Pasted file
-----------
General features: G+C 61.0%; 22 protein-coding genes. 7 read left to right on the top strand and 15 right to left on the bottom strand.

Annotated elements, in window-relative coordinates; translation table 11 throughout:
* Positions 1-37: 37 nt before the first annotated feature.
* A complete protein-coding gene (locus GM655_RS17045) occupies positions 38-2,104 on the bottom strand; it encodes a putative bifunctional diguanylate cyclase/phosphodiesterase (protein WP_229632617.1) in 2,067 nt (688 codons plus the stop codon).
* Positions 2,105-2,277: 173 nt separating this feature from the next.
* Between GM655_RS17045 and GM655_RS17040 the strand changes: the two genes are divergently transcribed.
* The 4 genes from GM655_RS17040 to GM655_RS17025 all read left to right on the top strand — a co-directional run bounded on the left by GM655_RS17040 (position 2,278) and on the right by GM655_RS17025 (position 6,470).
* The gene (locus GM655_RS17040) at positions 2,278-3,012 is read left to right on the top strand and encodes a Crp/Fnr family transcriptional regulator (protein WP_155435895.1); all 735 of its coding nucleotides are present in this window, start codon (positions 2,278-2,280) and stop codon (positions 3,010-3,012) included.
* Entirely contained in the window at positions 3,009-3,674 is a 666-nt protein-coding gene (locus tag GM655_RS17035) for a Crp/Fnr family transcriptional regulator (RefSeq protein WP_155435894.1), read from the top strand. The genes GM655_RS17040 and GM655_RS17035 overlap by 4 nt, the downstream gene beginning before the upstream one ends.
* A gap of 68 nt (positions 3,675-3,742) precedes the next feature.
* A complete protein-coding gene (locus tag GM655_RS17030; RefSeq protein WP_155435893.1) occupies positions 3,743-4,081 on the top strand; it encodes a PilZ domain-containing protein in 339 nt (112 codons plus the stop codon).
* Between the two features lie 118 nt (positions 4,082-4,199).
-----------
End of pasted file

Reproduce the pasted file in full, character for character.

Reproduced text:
General features: G+C 61.0%; 22 protein-coding genes. 7 read left to right on the top strand and 15 right to left on the bottom strand.

Annotated elements, in window-relative coordinates; translation table 11 throughout:
* Positions 1-37: 37 nt before the first annotated feature.
* A complete protein-coding gene (locus GM655_RS17045) occupies positions 38-2,104 on the bottom strand; it encodes a putative bifunctional diguanylate cyclase/phosphodiesterase (protein WP_229632617.1) in 2,067 nt (688 codons plus the stop codon).
* Positions 2,105-2,277: 173 nt separating this feature from the next.
* Between GM655_RS17045 and GM655_RS17040 the strand changes: the two genes are divergently transcribed.
* The 4 genes from GM655_RS17040 to GM655_RS17025 all read left to right on the top strand — a co-directional run bounded on the left by GM655_RS17040 (position 2,278) and on the right by GM655_RS17025 (position 6,470).
* The gene (locus GM655_RS17040) at positions 2,278-3,012 is read left to right on the top strand and encodes a Crp/Fnr family transcriptional regulator (protein WP_155435895.1); all 735 of its coding nucleotides are present in this window, start codon (positions 2,278-2,280) and stop codon (positions 3,010-3,012) included.
* Entirely contained in the window at positions 3,009-3,674 is a 666-nt protein-coding gene (locus tag GM655_RS17035) for a Crp/Fnr family transcriptional regulator (RefSeq protein WP_155435894.1), read from the top strand. The genes GM655_RS17040 and GM655_RS17035 overlap by 4 nt, the downstream gene beginning before the upstream one ends.
* A gap of 68 nt (positions 3,675-3,742) precedes the next feature.
* A complete protein-coding gene (locus tag GM655_RS17030; RefSeq protein WP_155435893.1) occupies positions 3,743-4,081 on the top strand; it encodes a PilZ domain-containing protein in 339 nt (112 codons plus the stop codon).
* Between the two features lie 118 nt (positions 4,082-4,199).